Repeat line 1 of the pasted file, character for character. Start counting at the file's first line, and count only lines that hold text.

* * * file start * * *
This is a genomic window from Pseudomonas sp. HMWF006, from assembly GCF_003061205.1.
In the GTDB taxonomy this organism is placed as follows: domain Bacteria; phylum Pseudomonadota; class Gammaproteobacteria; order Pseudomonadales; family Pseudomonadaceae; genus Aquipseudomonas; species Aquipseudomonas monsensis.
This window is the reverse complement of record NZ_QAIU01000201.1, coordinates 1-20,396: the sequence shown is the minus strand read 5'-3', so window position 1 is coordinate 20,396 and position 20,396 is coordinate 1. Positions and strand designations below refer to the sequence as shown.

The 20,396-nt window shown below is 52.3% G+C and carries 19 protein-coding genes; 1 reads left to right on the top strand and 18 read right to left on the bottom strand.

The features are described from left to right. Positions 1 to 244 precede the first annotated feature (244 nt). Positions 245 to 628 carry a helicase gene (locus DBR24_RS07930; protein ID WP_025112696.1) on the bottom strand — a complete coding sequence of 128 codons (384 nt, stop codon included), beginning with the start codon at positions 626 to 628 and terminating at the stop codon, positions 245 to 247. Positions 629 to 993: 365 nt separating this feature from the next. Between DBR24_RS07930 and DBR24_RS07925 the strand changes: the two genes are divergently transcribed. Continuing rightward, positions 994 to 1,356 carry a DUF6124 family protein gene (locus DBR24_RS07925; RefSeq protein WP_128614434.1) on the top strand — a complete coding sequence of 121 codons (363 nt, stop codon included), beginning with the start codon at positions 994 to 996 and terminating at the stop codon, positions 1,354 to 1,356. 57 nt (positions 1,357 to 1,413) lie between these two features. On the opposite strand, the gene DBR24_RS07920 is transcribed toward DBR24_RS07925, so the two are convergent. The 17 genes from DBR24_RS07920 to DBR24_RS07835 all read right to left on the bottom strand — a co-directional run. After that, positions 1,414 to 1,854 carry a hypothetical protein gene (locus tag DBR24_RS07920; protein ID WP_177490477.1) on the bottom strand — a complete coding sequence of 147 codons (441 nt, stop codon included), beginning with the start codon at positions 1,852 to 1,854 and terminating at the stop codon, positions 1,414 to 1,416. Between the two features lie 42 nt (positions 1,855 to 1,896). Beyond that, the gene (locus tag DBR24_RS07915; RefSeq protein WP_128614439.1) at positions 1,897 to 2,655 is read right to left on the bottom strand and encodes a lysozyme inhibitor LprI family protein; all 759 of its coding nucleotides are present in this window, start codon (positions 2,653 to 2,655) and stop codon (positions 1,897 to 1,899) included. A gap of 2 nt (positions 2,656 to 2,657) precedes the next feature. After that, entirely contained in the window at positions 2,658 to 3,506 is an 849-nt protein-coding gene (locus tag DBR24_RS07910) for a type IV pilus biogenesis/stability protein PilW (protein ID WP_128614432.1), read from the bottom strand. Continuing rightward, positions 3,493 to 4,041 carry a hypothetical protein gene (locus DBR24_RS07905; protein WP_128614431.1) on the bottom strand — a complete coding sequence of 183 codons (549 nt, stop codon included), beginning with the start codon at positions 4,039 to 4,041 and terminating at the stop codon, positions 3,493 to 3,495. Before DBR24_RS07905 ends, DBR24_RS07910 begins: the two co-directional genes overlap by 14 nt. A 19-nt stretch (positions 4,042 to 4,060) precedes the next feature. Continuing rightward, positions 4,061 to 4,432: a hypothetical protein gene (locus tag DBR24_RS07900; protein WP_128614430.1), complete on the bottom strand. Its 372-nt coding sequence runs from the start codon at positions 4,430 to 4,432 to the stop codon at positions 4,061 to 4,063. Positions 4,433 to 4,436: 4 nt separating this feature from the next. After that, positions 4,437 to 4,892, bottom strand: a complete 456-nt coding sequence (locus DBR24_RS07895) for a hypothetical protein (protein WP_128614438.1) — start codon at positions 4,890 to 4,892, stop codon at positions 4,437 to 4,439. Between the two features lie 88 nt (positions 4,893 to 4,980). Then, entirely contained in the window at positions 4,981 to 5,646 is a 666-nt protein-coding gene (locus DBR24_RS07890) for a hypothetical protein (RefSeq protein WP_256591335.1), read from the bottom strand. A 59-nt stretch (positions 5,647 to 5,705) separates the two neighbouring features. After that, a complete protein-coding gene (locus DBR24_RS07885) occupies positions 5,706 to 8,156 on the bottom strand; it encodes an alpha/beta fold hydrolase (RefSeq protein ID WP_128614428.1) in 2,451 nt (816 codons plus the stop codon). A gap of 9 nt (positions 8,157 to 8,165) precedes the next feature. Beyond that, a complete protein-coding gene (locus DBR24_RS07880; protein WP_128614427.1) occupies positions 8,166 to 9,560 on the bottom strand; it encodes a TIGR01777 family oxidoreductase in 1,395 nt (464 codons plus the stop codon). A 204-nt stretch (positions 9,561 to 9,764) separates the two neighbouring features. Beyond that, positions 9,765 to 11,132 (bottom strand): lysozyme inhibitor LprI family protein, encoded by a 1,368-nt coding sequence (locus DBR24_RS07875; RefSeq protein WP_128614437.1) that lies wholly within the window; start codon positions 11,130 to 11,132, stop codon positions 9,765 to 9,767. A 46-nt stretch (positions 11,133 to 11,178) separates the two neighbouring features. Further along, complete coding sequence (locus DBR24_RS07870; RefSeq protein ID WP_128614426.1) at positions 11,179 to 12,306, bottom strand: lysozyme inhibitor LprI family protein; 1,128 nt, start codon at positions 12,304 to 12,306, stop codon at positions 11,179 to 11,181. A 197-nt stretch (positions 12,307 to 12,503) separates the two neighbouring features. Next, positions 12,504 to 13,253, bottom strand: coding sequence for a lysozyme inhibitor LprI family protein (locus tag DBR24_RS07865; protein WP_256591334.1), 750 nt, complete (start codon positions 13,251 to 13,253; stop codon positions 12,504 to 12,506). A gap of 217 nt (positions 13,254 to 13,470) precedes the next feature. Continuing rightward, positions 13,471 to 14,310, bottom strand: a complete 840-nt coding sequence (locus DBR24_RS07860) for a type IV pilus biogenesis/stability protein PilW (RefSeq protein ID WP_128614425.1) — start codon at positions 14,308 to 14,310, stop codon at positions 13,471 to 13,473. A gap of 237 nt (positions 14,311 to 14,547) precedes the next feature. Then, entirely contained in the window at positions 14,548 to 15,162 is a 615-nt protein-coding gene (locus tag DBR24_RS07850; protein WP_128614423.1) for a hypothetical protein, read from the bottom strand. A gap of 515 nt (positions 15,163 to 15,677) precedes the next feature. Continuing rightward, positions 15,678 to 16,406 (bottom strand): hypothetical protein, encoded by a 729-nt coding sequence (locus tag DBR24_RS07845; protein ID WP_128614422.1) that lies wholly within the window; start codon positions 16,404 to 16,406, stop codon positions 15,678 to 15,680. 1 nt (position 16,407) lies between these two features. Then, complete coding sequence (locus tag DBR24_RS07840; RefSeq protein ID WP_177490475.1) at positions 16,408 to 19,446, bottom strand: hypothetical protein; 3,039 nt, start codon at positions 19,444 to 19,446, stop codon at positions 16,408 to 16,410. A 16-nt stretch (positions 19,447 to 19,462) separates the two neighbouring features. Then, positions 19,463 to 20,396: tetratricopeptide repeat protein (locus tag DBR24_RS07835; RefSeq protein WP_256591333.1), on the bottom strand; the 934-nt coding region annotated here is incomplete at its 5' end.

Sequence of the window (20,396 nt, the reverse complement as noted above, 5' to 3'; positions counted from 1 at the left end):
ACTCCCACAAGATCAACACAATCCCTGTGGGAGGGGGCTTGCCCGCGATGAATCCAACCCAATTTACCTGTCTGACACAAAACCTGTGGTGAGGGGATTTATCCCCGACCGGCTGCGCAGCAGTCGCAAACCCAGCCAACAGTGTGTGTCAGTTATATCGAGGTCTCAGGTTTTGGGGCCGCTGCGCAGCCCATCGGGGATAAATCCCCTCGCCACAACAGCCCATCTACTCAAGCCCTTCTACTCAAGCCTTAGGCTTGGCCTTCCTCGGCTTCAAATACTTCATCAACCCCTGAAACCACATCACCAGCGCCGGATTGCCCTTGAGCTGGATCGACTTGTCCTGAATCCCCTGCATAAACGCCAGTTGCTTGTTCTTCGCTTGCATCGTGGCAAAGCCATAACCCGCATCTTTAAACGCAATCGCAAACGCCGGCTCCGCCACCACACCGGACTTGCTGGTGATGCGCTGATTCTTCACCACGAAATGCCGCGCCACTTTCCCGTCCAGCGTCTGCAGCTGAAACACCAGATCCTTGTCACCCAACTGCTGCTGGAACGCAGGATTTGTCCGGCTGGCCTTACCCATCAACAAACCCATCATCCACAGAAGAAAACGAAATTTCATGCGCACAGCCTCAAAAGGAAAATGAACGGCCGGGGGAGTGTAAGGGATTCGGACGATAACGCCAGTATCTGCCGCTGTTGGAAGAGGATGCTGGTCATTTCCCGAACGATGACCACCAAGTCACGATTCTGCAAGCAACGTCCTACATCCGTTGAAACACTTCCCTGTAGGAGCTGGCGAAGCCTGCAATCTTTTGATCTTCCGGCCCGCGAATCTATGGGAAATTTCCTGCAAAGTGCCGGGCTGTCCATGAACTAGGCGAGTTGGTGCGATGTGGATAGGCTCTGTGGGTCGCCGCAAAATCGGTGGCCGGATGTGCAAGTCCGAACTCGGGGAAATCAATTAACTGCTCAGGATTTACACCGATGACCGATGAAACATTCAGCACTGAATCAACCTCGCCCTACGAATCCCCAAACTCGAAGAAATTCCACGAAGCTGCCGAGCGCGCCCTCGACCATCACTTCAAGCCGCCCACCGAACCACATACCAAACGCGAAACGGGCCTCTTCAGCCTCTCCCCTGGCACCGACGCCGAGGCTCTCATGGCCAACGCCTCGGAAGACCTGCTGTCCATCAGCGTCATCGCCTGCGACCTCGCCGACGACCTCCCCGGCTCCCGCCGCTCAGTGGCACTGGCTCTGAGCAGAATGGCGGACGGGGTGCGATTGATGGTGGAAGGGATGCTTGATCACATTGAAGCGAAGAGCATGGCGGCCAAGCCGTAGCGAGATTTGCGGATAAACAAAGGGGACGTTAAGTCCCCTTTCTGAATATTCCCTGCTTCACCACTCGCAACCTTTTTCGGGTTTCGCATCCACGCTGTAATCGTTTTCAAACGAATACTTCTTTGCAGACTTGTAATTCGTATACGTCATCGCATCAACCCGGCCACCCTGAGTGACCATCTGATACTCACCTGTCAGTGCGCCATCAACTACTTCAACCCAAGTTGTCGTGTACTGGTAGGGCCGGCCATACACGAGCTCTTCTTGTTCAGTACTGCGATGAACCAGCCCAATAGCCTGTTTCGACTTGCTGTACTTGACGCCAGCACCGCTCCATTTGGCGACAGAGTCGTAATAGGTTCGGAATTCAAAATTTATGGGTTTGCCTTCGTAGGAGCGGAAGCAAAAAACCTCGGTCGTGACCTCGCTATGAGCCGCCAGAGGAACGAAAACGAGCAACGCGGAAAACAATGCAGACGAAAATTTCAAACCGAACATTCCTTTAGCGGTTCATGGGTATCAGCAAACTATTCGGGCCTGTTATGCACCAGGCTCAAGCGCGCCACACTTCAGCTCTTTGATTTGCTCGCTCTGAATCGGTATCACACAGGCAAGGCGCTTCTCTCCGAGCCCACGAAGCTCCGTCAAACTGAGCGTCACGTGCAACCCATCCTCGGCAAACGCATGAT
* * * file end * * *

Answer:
This is a genomic window from Pseudomonas sp. HMWF006, from assembly GCF_003061205.1.